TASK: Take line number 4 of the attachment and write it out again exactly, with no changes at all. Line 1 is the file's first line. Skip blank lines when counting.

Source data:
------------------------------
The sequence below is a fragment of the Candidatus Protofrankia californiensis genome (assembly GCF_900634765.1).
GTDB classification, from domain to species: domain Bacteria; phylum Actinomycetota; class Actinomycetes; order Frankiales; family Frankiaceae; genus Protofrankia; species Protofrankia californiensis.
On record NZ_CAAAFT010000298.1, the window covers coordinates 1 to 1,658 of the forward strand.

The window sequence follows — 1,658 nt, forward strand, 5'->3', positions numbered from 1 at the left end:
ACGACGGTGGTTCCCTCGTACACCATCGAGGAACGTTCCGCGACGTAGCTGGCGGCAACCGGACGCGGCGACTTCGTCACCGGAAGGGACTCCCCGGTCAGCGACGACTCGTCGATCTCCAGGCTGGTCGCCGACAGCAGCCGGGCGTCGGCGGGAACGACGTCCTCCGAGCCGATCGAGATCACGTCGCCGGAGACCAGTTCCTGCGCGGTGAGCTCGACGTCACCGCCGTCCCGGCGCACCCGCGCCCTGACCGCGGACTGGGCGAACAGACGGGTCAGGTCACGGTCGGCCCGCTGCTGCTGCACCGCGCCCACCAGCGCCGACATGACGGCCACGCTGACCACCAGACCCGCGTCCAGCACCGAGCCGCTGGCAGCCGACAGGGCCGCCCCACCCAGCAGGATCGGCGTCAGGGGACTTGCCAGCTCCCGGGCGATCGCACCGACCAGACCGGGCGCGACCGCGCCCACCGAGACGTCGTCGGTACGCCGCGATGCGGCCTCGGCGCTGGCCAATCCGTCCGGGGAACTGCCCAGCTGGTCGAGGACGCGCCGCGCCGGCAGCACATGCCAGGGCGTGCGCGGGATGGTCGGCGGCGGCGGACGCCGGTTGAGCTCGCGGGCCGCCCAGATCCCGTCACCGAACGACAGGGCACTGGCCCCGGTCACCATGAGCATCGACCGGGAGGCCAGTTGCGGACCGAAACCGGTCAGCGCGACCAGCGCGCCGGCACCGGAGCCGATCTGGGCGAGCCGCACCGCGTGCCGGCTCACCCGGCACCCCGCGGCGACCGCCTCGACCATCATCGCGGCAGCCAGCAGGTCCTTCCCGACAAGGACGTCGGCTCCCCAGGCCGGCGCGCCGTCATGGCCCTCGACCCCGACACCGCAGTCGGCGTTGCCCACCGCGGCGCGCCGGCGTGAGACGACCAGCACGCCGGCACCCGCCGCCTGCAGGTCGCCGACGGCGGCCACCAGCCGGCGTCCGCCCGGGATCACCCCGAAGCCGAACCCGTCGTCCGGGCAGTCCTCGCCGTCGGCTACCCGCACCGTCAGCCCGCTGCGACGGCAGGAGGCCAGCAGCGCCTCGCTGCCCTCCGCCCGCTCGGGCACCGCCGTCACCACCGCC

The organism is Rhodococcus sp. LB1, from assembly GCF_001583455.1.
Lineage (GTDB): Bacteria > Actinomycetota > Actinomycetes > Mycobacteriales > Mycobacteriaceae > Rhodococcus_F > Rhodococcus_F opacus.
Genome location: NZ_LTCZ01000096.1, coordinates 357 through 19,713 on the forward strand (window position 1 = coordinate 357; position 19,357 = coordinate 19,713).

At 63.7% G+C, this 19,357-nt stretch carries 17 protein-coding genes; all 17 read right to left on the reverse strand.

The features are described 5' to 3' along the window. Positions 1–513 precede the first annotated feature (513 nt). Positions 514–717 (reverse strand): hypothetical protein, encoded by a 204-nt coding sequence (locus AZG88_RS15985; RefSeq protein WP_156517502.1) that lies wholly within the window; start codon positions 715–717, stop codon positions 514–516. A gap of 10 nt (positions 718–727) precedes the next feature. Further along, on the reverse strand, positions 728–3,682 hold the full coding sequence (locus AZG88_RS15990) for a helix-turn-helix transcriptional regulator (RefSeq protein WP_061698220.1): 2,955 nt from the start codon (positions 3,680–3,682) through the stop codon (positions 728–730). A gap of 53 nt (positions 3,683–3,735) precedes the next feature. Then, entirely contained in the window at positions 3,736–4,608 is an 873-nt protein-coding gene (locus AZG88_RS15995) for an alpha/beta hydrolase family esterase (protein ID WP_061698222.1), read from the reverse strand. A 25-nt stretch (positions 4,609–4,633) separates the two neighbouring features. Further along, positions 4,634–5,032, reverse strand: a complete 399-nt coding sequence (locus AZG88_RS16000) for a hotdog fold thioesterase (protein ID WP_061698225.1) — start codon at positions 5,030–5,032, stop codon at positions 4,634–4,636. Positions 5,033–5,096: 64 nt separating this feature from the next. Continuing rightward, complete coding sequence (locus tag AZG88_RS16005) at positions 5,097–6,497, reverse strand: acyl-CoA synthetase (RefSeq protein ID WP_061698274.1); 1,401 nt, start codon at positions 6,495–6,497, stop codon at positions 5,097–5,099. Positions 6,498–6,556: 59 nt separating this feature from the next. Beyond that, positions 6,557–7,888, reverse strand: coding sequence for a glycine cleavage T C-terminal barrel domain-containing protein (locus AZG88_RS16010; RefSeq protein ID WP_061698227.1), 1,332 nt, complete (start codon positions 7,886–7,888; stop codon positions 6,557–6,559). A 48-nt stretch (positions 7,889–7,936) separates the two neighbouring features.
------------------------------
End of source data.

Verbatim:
The window sequence follows — 1,658 nt, forward strand, 5'->3', positions numbered from 1 at the left end: